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[Jul 14, 2017] How to restart sgeexec on nodes

Restart sgeecexd on compute nodes

$ service sgeexecd stop

$ service sgeexecd start

How do I set up a local Bright repository?

How do I set up a local Bright repository?

1. Copy the Bright yum repo file, /etc/yum.repos.d/cm.repo, from the head node to the server where you're going to create the local mirror.
2. Get the repository ID:

(on the mirror server)

# yum clean all
# yum repo list
cm-rhel6-7.0 Cluster Manager 7.0 for Red Hat Enterprise Linux 6 301+8
cm-rhel6-7.0-updates Cluster Manager 7.0 for Red Hat Enterprise Linux 6 - Updates 371

3. Sync the repository locally:

# mkdir -p /path/to/local/yum/repo/cm-rhel6-7.0
# reposync --gpgcheck -l --repoid=cm-rhel6-7.0 -n
# createrepo -v /path/to/local/yum/repo/cm-rhel6-7.0

# mkdir -p /path/to/local/yum/repo/cm-rhel6-7.0-updates
# reposync --gpgcheck -l --repoid=cm-rhel6-7.0 -n
# createrepo -v /path/to/local/yum/repo/cm-rhel6-7.0-updates

4. You may need to create local repositories for ceph-* and epel as well since some Bright packages may have some dependencies which are provided by these repositories.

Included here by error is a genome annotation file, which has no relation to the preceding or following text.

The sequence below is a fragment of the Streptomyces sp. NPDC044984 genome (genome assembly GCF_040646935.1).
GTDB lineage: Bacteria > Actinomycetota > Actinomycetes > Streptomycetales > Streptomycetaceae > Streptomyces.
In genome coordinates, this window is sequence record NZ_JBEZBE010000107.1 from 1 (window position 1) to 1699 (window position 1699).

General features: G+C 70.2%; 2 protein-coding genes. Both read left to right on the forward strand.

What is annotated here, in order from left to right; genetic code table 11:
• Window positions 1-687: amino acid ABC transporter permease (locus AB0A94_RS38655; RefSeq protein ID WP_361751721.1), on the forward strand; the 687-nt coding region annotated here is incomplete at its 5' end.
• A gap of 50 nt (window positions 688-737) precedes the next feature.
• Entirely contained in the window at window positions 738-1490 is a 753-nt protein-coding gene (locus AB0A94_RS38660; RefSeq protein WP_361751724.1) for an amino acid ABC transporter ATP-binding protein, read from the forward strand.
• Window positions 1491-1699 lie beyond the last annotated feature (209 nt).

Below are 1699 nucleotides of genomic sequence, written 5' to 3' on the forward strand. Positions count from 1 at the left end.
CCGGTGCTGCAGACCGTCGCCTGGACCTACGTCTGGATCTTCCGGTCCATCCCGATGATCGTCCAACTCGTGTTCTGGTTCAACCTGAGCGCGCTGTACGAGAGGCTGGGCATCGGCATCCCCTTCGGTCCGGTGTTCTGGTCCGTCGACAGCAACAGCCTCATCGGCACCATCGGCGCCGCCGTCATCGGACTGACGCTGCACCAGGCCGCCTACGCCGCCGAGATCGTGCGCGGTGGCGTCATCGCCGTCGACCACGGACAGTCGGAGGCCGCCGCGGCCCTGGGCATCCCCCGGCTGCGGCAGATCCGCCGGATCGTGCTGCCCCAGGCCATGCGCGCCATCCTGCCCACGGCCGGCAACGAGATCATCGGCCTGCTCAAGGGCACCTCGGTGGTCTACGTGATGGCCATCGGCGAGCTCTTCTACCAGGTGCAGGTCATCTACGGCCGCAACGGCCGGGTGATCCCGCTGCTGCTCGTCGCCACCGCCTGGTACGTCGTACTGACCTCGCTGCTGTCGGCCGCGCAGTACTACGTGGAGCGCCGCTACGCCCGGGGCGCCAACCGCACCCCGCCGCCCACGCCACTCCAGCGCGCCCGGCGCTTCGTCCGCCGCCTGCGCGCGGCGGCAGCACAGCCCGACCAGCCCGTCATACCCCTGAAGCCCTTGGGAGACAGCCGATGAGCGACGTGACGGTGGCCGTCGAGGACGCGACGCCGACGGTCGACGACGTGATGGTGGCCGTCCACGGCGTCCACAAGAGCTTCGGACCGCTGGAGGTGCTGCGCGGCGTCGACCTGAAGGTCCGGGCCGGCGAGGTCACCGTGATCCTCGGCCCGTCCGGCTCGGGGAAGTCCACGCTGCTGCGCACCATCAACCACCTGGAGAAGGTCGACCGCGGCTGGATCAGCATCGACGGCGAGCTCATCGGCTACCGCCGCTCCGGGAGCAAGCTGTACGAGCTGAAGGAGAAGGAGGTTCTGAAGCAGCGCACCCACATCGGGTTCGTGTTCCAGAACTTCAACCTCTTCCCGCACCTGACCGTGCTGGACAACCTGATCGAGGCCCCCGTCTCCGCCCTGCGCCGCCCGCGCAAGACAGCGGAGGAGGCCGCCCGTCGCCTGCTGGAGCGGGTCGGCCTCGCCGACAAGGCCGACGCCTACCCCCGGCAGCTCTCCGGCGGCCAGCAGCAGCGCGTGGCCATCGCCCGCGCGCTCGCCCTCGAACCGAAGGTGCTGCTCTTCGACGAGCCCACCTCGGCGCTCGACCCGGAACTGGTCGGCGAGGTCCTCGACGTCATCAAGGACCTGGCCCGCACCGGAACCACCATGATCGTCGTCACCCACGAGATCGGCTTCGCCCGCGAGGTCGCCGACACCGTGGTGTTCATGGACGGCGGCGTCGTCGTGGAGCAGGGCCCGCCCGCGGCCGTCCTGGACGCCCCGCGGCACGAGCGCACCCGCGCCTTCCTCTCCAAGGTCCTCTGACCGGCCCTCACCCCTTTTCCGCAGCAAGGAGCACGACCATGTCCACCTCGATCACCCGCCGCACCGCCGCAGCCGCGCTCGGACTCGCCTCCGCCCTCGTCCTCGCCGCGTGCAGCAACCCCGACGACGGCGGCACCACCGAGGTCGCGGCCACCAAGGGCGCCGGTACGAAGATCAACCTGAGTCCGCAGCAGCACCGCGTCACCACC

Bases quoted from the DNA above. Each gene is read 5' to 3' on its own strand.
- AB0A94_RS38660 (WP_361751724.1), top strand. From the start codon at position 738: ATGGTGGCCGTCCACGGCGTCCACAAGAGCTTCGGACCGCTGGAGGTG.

[Jul 13, 2017] How do I know when a clone operation has completed?

We would like to know when exactly the clone of an image has completed. This is so we can automate some image update and test processes. Ie: we clone an image, apply updates to the clone, assign that updated image to a category, and reboot a node for testing the updated image.

However, the current "clone/commit" process goes into the background. This makes programmatically determining when it finished rather difficult. Can we make the commit of an image clone wait for completion in the cmsh shell so our script will wait before attempting to apply updates?

In 6.0 the --wait option to the commit command makes cmsh wait for any background task to complete. A list of tasks that are waiting for completion can be seen with cmsh -A -c "task list"

For versions of BCM prior to 6.0, the following technique can be used:

The CMDaemon will not start the background copy operation if the target directory already exists. So what you can do from a bash script is something like this:

cp -a /cm/images/default-image /cm/images/new-image
cmsh -c "softwareimage; clone default-image new-image; commit"

The first line guarantees the copy is done (and exits after the cp is done). That means that the second line does pretty much nothing except for housekeeping, which lets cmd then know of new-image. In particular for the second line, cloning, which normally runs in the background to carry out the copy, doesn't do any copying because that was already done.

Applying updates to the images can then be carried out without needing to test if the clone has completed.

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